South China Sea, ASEAN, soft regionalism, China, UNCLOS
The South China Sea has been a major geopolitical flashpoint of the 21st century due to maritime disputes. At stake are billions worth of aquatic resources and untapped energy reserves. Beyond these, larger issues of sovereignty, maritime rights, and the freedom of navigation are in question. The involved parties in the disputes are China, which asserts its historical ownership of more than 80% of the maritime features, and the ASEAN states of Vietnam, the Philippines, Brunei, and Malaysia, which heavily bank on the United Nations Convention on the Laws of the Sea, in ascertaining their claims. ASEAN is supposed to be an avenue to counter Chinese aggression in the region, given that almost half of its member-states are parties to the disputes. However, the organization has found itself in a crucial deadlock. In this study, I unpack the political and economic variables that hamper ASEAN’s ability to address maritime issues in a robust manner. Using historical research and document analysis, this paper expounds on the roadblocks preventing a substantive ASEAN course of action. With soft regionalism as a theoretical framework, ASEAN finds itself in a futile position due to its loose structure, coupled with internal fragmentation between ASEAN claimant and non-claimant states, and the factor of domestic politics.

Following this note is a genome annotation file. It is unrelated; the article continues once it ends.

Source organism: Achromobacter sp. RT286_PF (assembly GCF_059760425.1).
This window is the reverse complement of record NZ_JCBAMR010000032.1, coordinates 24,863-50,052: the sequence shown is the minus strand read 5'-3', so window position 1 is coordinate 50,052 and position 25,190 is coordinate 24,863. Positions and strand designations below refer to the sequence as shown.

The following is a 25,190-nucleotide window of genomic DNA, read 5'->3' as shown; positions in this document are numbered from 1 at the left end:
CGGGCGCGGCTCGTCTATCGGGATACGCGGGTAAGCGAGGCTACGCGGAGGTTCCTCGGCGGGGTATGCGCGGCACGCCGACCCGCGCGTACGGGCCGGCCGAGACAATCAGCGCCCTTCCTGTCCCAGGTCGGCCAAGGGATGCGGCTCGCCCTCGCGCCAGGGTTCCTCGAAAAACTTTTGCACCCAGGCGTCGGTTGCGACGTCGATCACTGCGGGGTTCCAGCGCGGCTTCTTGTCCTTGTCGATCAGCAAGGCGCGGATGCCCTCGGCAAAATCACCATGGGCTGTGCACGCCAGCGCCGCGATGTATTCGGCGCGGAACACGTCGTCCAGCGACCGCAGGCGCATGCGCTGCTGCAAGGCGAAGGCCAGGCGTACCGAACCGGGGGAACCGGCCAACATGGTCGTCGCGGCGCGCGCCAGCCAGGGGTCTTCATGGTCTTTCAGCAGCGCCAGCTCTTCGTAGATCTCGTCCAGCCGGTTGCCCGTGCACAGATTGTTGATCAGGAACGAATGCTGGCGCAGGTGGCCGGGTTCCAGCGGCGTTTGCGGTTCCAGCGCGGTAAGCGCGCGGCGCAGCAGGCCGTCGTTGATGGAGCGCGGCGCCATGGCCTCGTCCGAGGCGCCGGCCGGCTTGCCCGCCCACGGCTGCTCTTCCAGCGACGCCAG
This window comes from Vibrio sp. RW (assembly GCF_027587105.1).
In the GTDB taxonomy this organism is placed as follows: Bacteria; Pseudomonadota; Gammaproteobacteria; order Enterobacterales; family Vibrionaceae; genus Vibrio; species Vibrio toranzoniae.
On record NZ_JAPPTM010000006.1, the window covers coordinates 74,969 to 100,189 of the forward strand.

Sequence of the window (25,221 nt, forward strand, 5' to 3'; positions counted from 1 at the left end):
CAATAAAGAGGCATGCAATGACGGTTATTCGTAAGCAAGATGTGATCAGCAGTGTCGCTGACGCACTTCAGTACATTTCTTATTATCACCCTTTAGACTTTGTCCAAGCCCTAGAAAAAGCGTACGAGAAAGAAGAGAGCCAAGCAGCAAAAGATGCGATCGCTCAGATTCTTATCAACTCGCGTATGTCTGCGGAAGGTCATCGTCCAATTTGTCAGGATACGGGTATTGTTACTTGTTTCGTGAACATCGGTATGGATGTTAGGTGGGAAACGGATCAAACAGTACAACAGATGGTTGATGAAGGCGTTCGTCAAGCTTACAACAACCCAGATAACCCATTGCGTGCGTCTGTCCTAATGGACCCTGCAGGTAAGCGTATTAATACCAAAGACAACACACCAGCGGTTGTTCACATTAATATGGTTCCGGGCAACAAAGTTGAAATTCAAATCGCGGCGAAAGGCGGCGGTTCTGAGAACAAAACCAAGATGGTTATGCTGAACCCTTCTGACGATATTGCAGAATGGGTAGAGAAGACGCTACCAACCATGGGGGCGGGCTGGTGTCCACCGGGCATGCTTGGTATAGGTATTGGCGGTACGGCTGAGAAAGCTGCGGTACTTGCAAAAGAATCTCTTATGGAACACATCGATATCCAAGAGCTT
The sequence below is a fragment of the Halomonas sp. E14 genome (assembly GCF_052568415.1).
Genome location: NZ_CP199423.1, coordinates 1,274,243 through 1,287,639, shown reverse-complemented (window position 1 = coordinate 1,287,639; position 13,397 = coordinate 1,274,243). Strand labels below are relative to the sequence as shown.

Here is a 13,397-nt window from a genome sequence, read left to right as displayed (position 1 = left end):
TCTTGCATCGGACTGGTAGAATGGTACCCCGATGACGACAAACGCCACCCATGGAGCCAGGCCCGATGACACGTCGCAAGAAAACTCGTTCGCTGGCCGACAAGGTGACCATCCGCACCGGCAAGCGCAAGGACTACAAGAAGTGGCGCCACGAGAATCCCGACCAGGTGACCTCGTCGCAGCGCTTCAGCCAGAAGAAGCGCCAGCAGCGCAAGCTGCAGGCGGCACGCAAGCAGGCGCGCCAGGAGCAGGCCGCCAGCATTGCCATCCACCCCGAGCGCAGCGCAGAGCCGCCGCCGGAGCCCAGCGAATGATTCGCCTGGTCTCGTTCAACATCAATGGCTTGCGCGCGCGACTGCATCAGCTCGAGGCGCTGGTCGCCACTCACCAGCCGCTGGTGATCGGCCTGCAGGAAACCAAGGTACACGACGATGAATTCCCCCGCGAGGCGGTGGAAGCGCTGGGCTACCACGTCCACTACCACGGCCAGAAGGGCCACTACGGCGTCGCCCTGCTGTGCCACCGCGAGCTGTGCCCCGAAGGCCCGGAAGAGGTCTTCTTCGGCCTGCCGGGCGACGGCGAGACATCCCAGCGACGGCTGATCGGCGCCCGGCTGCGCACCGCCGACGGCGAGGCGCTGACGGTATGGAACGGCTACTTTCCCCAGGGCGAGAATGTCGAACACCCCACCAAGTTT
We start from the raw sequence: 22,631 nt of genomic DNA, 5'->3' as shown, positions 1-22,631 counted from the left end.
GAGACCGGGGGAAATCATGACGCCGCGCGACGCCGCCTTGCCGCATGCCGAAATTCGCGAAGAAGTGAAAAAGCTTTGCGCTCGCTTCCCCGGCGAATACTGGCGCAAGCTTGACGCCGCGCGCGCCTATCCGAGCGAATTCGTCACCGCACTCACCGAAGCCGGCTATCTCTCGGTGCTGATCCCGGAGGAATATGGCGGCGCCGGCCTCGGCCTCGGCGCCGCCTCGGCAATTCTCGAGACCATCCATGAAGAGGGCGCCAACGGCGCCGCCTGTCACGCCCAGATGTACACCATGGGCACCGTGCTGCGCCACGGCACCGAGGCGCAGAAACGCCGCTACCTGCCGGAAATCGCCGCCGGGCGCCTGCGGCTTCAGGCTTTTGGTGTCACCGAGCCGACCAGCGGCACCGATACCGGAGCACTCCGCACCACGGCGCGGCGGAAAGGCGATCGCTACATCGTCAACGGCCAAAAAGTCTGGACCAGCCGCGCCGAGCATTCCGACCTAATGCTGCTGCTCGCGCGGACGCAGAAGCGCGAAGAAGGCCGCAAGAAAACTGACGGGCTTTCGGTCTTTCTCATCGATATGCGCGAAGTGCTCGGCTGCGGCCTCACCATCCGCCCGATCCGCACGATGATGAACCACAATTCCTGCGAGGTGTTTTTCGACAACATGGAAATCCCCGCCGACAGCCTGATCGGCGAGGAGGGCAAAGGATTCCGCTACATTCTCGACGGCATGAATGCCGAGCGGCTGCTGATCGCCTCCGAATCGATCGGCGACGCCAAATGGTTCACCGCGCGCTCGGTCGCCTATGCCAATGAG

Master of Arts
Major Research Paper